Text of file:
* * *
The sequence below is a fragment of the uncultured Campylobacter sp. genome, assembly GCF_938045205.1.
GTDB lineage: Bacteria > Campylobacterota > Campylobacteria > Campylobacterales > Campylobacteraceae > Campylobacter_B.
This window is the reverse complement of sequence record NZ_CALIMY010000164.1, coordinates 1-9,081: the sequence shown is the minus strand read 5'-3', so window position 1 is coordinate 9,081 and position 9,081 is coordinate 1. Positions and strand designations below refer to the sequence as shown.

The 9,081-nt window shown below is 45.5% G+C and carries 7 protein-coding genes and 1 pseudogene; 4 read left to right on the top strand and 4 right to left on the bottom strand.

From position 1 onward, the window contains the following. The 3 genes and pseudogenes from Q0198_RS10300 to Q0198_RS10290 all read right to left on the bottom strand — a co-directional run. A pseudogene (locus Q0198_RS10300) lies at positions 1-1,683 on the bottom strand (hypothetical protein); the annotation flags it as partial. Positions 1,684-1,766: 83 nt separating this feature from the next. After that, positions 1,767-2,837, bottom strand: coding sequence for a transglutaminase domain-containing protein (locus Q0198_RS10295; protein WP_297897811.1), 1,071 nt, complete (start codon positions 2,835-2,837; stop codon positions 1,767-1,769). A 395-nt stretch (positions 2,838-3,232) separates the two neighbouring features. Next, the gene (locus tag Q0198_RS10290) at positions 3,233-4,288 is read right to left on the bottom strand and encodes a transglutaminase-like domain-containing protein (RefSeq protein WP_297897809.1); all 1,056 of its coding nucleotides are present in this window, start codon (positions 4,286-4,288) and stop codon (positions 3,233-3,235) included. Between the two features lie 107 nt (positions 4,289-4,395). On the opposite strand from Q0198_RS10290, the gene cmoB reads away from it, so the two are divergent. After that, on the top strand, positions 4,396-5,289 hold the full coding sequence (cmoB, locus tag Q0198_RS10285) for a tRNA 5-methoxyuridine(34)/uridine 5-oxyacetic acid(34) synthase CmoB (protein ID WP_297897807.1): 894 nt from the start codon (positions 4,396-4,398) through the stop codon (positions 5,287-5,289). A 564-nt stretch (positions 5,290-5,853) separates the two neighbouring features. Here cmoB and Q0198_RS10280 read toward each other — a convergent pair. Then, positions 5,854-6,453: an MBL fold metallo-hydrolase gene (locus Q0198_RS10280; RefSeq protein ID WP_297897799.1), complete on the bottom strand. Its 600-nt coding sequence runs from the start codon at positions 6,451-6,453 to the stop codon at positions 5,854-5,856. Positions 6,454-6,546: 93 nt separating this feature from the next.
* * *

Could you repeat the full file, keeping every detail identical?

The sequence below is a fragment of the uncultured Campylobacter sp. genome, assembly GCF_938045205.1.
GTDB lineage: Bacteria > Campylobacterota > Campylobacteria > Campylobacterales > Campylobacteraceae > Campylobacter_B.
This window is the reverse complement of sequence record NZ_CALIMY010000164.1, coordinates 1-9,081: the sequence shown is the minus strand read 5'-3', so window position 1 is coordinate 9,081 and position 9,081 is coordinate 1. Positions and strand designations below refer to the sequence as shown.

The 9,081-nt window shown below is 45.5% G+C and carries 7 protein-coding genes and 1 pseudogene; 4 read left to right on the top strand and 4 right to left on the bottom strand.

From position 1 onward, the window contains the following. The 3 genes and pseudogenes from Q0198_RS10300 to Q0198_RS10290 all read right to left on the bottom strand — a co-directional run. A pseudogene (locus Q0198_RS10300) lies at positions 1-1,683 on the bottom strand (hypothetical protein); the annotation flags it as partial. Positions 1,684-1,766: 83 nt separating this feature from the next. After that, positions 1,767-2,837, bottom strand: coding sequence for a transglutaminase domain-containing protein (locus Q0198_RS10295; protein WP_297897811.1), 1,071 nt, complete (start codon positions 2,835-2,837; stop codon positions 1,767-1,769). A 395-nt stretch (positions 2,838-3,232) separates the two neighbouring features. Next, the gene (locus tag Q0198_RS10290) at positions 3,233-4,288 is read right to left on the bottom strand and encodes a transglutaminase-like domain-containing protein (RefSeq protein WP_297897809.1); all 1,056 of its coding nucleotides are present in this window, start codon (positions 4,286-4,288) and stop codon (positions 3,233-3,235) included. Between the two features lie 107 nt (positions 4,289-4,395). On the opposite strand from Q0198_RS10290, the gene cmoB reads away from it, so the two are divergent. After that, on the top strand, positions 4,396-5,289 hold the full coding sequence (cmoB, locus tag Q0198_RS10285) for a tRNA 5-methoxyuridine(34)/uridine 5-oxyacetic acid(34) synthase CmoB (protein ID WP_297897807.1): 894 nt from the start codon (positions 4,396-4,398) through the stop codon (positions 5,287-5,289). A 564-nt stretch (positions 5,290-5,853) separates the two neighbouring features. Here cmoB and Q0198_RS10280 read toward each other — a convergent pair. Then, positions 5,854-6,453: an MBL fold metallo-hydrolase gene (locus Q0198_RS10280; RefSeq protein ID WP_297897799.1), complete on the bottom strand. Its 600-nt coding sequence runs from the start codon at positions 6,451-6,453 to the stop codon at positions 5,854-5,856. Positions 6,454-6,546: 93 nt separating this feature from the next.